You're one of those women who always needs to be on the go.I promptly started crying, right there in the restaurant.
I didn't know why I started crying. It was quite embarrassing, really; it's not like me to begin weeping inexplicably in a public place. And inexplicably is the right word. At the time, I didn't know what had triggered the tears, which kept coming for several minutes. I made some lame, half-humorous excuse and managed to contain myself long enough to finish lunch, but I cried even harder once I was back in my car.
When you've suffered from major depression for much of your adult life and your unmedicated self burst into tears for no apparent reason and those tears won't stop coming, you start to worry. Am I getting depressed again? Do I feel suicidal? Should I call my therapist? What's wrong with me?
I wanted time to sit and write in my journal to think about what was going on, what had made me so unexpectedly emotional, but I didn't have time. I went back to work and did my work.
While I was working, though, my brain kept digging at the problem. And I think I figured it out. First, I'm not depressed. I know depression, and this isn't it. The trigger, instead, was that one little observational comment, made in passing:
You're one of those women who always needs to be on the go.Why would an innocent comment like that drive me to tears?
Because that's not who I am. I'm one of those women who hates to be on the go, who hates to have a full schedule. Who hates to be that dreaded word, busy.
But that is who I am, these days. My calendar for the next few months is chock-full of stuff: Girl Scouts, physical therapy appointments immediately after or before work, trips, multiple nights per week that Dan is gone and I get all the cooking, cleaning, laundry, childcare, etc., to myself. Just normal stuff, but still stuff.
I was sick last week, stuck at home and not feeling good enough to go anywhere. Still, the weather was beautiful, so I dragged my butt out to the Blue Ridge Parkway a few times and hiked a quarter-mile or so on the Shut-In Trail. I didn't see any animals; I'm sure my cough scared them away. But because I was alone, I could sit on a rock for ten or fifteen minutes and just watch. Notice bugs skittering over dead leaves and follow them with my eyes until they disappeared under another leaf, or rock. Catch sight of a mushroom that I didn't notice the first few times I looked. Find a late-summer wildflower and take the time to look it up in my wildflower ID book, even though I already knew what it was. Stop to look at a spider web. Pick up a fallen leaf that's just starting to change color and marvel at the veiny network that no longer carries the green chlorophyll to the leaf's extremities.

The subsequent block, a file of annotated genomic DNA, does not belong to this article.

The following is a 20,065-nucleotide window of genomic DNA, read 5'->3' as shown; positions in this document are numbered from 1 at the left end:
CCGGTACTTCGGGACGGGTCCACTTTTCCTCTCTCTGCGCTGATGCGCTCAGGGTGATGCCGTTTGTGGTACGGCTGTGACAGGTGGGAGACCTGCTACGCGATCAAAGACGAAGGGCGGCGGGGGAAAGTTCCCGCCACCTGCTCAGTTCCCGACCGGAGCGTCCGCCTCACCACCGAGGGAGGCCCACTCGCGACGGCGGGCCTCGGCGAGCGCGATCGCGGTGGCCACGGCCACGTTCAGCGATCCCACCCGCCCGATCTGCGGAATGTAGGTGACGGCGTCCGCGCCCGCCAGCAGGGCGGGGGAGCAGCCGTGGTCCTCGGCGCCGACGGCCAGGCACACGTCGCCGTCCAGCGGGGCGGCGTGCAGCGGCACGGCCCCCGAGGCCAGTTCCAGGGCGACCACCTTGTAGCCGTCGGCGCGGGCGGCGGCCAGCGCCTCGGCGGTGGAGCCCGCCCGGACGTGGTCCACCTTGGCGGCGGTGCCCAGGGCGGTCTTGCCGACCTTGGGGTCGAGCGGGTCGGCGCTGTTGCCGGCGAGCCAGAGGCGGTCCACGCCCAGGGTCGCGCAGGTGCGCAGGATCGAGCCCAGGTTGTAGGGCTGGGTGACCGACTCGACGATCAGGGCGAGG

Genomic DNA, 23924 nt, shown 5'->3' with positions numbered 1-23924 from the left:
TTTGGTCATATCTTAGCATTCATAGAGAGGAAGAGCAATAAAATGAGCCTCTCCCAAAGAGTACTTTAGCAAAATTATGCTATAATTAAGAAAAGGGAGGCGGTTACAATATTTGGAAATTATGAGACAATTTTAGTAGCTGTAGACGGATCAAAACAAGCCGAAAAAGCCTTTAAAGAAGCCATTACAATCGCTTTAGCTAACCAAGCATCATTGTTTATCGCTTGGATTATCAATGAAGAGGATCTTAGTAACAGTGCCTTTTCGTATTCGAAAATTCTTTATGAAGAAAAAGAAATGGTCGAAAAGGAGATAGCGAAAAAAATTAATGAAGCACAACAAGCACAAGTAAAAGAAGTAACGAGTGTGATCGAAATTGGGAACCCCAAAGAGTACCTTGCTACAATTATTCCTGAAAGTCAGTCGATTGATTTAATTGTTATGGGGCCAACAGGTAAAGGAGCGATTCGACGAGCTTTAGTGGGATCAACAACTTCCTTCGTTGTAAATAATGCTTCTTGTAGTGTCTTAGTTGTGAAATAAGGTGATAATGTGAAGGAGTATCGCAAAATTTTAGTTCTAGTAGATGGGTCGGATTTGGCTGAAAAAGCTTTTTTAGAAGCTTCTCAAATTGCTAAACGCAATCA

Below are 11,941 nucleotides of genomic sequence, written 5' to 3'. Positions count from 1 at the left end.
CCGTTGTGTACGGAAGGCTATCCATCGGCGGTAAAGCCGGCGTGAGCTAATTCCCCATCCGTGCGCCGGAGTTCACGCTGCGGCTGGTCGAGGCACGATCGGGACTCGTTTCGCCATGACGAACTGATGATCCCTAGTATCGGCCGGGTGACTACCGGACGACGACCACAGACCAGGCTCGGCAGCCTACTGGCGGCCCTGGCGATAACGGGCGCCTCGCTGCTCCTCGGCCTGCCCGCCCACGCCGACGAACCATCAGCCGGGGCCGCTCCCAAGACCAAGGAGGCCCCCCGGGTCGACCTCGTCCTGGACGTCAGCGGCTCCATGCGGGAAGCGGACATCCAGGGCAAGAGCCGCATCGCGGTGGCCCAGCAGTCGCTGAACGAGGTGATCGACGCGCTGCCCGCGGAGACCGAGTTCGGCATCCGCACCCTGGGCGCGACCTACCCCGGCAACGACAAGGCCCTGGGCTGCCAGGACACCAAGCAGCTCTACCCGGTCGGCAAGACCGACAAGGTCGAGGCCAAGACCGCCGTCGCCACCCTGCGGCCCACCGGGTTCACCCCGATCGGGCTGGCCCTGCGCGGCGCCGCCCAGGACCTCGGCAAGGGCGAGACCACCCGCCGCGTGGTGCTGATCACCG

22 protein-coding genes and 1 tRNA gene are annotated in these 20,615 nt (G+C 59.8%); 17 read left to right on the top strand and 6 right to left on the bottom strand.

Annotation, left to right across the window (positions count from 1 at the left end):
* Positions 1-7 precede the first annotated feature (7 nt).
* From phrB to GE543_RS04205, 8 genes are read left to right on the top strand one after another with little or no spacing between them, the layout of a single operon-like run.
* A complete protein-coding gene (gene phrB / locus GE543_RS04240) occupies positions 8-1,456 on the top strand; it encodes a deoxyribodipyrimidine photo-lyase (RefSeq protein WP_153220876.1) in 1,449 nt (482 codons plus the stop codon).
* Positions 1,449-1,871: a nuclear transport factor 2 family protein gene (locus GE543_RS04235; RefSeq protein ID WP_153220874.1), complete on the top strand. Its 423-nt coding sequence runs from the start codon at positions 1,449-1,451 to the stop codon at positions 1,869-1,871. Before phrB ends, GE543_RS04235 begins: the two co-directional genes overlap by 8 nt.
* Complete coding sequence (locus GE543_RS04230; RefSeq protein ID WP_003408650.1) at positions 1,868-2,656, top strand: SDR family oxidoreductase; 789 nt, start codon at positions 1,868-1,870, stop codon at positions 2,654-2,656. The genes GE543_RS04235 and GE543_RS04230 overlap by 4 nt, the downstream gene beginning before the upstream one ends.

That's what I love to do. That's not being "on-the-go."
If I'm not outside, I want to be practicing a couple of measures of a piano piece, playing them dozens of time in different rhythms, "laying the tracks" so they're sturdy and dependable the next time I get to practice--which may be a month or more from now.
Or I want to be working on a story, preferably one I've already written so I can focus on the sentence flow, and on picking out the perfect word to express, perfectly, what I mean.
Or I want to be on a long run, covering eight or ten miles on a quiet road, enjoying the sound of my own feet hitting the ground. Perhaps the closest to "on the go" that I ever want to be.
Lately, I haven't had much time for any of that. I flit this way and that, cleaning house, picking up stuff, running errands, working out schedules, taking my kid to birthday parties and play dates and school functions, resenting my husband for working so much and not being home more to help, and going to work myself, eight hours a day, plus an hour or so of commuting.
I love being a mom, and I love my job, and I love so much about my life ... but I'm bone-tired from all the running around. So when someone saw my life from afar, someone who doesn't know me well but can only speak from what little she's seen, she understandably thought I was "a woman who always needs to be on the go." And that stung--not because she was being insensitive, but because she had every reason to make that assumption.
I don't know what the answer is at this point. I know I have a pretty good life if my biggest complaint is that I don't have more time for leisure activities. And I'm happy right now that I got to grab a few minutes in the early morning to write this little blog post. But I do wish I had more time--to exercise, to read, to think, to work on some "real" writing. The "quiet time," the exercise, the time spent in nature--those are what keep me from falling back into depression.
I'm not sure how to slow down. I want to slow down. I want more time in the woods. I want more time at the piano. I want more time to make up stories and read poems. So for now, I'll take a deep breath, close my laptop, and start my day. And maybe, just maybe I'll get up a little earlier tomorrow morning for a walk outside or a few minutes of reading or writing. Or perhaps I'll take some time at lunch to practice Chopin. A few minutes of here and there of focused quiet time--that's the goal for now.